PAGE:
Walmart Inc. has polled employees on which perks would be most “meaningful to new hires,” a sign that the retailer is considering fresh ways to deal with an ever-tightening labor market.
The nation’s biggest private employer asked hourly workers to rate potential incentives, including a sign-on bonus, child-care services, tutoring and gym memberships, according to a copy of the survey obtained by Bloomberg News. The survey was optional, and the company has no current plans to implement any of the perks it asked about, according to spokesman Justin Rushing.
“We’re always listening to feedback from our associates on how to improve our offering and experience,” Rushing said. “While the results of this poll are insightful, we don’t currently have plans to implement anything based on the results.”
Walmart has raised its starting hourly wage to $11, handed out bonuses and expanded its maternity and parental-leave policies this year to stay competitive in a taut labor market. But rival Target trumped Walmart by boosting its minimum hourly pay to $12, and pledged to get to $15 by the end of 2020. Meanwhile, U.S. job openings reached a record in July, while the biggest share of workers since 2001 quit their positions, compounding the pressure on Walmart and other big employers to think of new ways to get fresh applicants through their doors.
The survey asked employees to rate a dozen incentives on a scale of 1 to 5, with 5 signifying “This would be awesome!” and 1 signifying “I don’t care about this.” Other perks in the poll were a company-provided mobile device, transportation assistance, immediate access to an employee discount card, access to paid time off from day one, gift cards and an apparel credit.
Perks like sign-on bonuses and gym memberships are on the rise as companies typically prefer them over wage increases, which are much harder to dial back if economic conditions worsen. More than one-third of companies increased the benefits they offer in the past year, according to a survey by the Society for Human Resource Management, and the top reasons cited for doing so were to retain and attract new employees.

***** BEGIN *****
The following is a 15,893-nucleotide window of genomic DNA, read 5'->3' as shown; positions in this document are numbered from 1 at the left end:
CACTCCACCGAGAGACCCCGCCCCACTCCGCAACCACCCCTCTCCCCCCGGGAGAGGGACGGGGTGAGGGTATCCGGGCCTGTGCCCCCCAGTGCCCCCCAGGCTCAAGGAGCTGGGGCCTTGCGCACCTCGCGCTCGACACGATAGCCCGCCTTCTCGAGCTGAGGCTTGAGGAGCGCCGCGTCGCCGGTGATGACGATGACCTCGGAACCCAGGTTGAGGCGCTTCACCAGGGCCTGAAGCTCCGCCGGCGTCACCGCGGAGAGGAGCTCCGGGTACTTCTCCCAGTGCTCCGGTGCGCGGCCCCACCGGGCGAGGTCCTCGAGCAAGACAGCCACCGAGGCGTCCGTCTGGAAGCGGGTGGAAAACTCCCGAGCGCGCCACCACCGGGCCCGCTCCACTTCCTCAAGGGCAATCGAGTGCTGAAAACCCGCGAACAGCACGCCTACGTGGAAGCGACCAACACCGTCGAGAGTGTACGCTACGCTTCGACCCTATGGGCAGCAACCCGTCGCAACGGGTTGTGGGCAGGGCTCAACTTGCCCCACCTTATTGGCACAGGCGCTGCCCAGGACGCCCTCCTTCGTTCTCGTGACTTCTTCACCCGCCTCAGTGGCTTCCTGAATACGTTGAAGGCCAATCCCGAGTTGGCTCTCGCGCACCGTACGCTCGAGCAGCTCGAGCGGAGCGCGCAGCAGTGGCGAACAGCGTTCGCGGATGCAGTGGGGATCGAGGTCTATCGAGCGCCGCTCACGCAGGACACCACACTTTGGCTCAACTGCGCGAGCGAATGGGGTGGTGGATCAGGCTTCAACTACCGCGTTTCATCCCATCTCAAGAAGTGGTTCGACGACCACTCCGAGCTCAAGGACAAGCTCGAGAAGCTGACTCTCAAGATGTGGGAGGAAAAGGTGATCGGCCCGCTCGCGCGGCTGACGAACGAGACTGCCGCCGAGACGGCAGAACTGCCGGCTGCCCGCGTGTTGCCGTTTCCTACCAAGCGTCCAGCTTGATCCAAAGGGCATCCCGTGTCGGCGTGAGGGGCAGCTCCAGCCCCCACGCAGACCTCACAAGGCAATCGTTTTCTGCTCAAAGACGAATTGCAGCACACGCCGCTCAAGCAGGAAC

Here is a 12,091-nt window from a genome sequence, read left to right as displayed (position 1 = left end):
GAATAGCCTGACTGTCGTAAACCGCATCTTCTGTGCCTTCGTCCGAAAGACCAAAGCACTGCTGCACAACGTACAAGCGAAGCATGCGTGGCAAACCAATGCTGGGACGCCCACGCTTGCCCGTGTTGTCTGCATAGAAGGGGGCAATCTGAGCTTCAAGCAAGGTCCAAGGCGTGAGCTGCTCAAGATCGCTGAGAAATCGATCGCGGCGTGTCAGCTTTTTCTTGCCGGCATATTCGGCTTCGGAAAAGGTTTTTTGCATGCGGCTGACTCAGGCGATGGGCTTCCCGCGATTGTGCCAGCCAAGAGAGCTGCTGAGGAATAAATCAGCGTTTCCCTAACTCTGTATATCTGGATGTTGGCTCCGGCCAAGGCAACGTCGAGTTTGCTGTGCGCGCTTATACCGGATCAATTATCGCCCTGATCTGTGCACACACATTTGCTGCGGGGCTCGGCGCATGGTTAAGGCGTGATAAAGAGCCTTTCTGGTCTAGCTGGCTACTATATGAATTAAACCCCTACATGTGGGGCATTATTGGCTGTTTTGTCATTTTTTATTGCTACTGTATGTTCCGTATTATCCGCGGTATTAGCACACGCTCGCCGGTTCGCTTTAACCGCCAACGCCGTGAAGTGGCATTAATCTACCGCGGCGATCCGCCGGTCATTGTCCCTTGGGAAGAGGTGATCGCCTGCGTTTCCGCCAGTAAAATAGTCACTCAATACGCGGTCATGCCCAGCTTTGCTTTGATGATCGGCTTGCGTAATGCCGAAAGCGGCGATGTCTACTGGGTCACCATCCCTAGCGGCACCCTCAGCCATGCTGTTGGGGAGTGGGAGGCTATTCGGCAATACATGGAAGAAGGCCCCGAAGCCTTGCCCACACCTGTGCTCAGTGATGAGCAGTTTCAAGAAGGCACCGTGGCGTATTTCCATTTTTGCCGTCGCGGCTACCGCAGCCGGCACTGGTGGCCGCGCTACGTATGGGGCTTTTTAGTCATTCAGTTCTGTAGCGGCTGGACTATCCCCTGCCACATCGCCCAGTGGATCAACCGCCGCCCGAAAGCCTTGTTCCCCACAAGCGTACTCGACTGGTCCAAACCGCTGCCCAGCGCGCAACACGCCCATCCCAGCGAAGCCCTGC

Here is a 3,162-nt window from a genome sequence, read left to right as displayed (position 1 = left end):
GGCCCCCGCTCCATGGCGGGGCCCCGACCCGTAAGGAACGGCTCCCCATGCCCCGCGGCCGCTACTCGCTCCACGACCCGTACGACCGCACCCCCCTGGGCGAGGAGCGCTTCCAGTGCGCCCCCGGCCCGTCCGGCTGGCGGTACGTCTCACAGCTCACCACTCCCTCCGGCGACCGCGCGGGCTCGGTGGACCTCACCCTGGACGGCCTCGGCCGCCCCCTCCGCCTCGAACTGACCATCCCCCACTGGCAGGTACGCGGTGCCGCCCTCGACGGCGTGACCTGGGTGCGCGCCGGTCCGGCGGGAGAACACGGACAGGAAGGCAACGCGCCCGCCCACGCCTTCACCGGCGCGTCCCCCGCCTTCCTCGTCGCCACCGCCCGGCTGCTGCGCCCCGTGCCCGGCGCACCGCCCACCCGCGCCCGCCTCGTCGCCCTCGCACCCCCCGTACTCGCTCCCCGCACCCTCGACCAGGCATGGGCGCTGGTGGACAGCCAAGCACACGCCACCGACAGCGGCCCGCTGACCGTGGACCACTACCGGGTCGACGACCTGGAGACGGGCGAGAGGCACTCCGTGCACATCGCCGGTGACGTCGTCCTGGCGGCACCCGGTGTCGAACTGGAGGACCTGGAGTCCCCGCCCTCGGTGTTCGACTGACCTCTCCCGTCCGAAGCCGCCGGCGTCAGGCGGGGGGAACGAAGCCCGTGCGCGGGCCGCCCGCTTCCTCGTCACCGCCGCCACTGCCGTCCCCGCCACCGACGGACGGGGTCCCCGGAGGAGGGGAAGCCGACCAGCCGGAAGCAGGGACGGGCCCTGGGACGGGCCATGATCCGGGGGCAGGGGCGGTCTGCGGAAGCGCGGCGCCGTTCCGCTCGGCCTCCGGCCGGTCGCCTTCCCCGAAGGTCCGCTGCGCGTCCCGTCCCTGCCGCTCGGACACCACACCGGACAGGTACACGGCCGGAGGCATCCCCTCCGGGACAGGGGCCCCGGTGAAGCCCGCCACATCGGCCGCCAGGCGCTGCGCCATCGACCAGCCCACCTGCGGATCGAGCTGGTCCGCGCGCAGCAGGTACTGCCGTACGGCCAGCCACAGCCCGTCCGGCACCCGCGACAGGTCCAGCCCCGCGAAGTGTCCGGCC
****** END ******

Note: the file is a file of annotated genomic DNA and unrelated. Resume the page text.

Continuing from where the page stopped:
Along with the wage hike, Walmart has rolled out a slew of new benefits this year, such as a college-tuition subsidy that costs workers $1 a day and a more relaxed dress code. Its trucking fleet just started offering referral bonuses of as much as $1,500 for those who bring in new hires. The retailer has also rolled out a network of almost 200 training academies, teaching thousands of employees new skills in merchandising, customer service and e-commerce.
While some Walmart (WMT) employees said the potential new benefits were a good idea, others grumbled that the incentives wouldn’t apply to them, according to comments made on a Facebook site frequented by Walmart store employees. The company faced similar criticism when it raised starting wages, as the pay hike meant that new employees could earn as much as some existing staff.
“It’s certainly good news if Walmart is trying to be more responsive to those who work there,” said Adam Reich, an assistant professor of sociology at Columbia University and co-author of “Working for Respect,” a book about Walmart workers. “But the kinds of perks that Walmart is considering seem, in large part, to be responses to problems generated by the low pay and insecure scheduling associated with working at places like Walmart.”
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